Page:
Music therapy uses musical activities such as singing, playing instruments, improvisation, and music listening to promote interaction between the therapist and the client and to meet the client’s therapeutic needs. American Music Therapy Association (2005) defined music therapy as “the clinical and evidence-based use of music interventions to accomplish individualized goals within a therapeutic relationship by a credentialed professional who has completed an approved music therapy program.”
There are many different approaches in music therapy. In a broad sense, music therapy methods can be divided into either active or receptive music therapy, depending on whether the client is actively involved in live music-making processes with the therapist or the client is involved in a preselected music listening using either a recorded music or a live performance. In active, especially the improvisational music therapy intervention, interactive use of live and spontaneous music-making...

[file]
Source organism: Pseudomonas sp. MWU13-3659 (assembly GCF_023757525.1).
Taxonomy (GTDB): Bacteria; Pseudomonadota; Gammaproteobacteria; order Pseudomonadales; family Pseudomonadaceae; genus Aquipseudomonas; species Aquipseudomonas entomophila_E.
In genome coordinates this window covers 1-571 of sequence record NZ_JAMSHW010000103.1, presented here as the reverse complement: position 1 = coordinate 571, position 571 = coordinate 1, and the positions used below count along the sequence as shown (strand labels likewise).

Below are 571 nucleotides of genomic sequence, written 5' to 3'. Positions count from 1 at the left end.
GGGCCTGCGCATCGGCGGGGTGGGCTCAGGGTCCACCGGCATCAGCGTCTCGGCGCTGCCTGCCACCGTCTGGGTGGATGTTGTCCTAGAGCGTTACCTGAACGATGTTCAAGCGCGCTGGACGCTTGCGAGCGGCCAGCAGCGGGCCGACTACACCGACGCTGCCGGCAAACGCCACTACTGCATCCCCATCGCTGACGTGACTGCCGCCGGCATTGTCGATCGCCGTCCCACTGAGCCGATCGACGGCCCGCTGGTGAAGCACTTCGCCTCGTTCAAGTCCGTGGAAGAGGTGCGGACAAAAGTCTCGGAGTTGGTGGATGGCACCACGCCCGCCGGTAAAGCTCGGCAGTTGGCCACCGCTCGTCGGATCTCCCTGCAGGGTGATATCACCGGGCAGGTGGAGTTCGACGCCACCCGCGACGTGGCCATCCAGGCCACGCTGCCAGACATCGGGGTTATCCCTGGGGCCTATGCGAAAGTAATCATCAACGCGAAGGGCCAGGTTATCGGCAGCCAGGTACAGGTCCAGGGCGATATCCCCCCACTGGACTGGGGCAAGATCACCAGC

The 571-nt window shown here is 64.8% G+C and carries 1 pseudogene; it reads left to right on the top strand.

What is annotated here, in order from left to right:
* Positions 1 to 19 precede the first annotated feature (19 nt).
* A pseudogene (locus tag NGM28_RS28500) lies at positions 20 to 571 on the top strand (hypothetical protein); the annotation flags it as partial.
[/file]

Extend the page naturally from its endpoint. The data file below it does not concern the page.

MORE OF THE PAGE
References and Reading
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